Modern thinking about legitimacy has been greatly influenced by Max Weber. According to Weber, people in authority often concoct ‘myths’ about their superiority or natural fitness to be in a position of power. These mythical justifications or claims are often necessary in order to claim moral justifications for their authority and sense of political propriety. These claims come in three broad forms: traditional, charismatic, and legal-rational dominations. They are often referred to as the ‘three inner justifications’ or the ‘basic legitimations of the power holder’. Succinctly put, traditional claims for legitimacy rest on grounds such as: ‘obey me because this is what our people have always done’; charismatic commands such as ‘obey me because I can transform your life’; and lastly, legal-rational orders like ‘obey me because I am your lawfully appointed superior’. These three basic legitimations of power holders and their relevance to modern society, especially their applicability to the African context, is discussed in this chapter.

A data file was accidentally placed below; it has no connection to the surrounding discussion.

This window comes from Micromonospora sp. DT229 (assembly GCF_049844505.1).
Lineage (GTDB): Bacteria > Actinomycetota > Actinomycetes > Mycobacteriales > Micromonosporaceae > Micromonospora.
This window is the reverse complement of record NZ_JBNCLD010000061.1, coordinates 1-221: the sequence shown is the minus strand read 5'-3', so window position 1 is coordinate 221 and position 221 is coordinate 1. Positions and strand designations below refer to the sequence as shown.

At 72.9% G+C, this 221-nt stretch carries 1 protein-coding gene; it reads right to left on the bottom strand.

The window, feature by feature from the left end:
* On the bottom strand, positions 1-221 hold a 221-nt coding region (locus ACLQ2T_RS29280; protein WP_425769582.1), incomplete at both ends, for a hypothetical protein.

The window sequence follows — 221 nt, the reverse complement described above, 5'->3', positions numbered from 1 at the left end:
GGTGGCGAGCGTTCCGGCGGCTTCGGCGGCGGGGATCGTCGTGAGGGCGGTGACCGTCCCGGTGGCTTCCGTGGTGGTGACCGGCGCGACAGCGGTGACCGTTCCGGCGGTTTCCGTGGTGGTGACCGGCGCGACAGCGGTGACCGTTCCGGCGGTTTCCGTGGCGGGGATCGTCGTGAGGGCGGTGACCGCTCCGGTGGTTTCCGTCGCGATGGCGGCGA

|Title of host publication||Police-Citizen Relations in Nigeria|
|Subtitle of host publication||Procedural Justice, Legitimacy, and Law-Abiding Behaviour|
|Place of Publication||Cham, Switzerland|
|Number of pages||14|
|Publication status||Published - 2022|
|Name||Palgrave's Critical Policing Studies|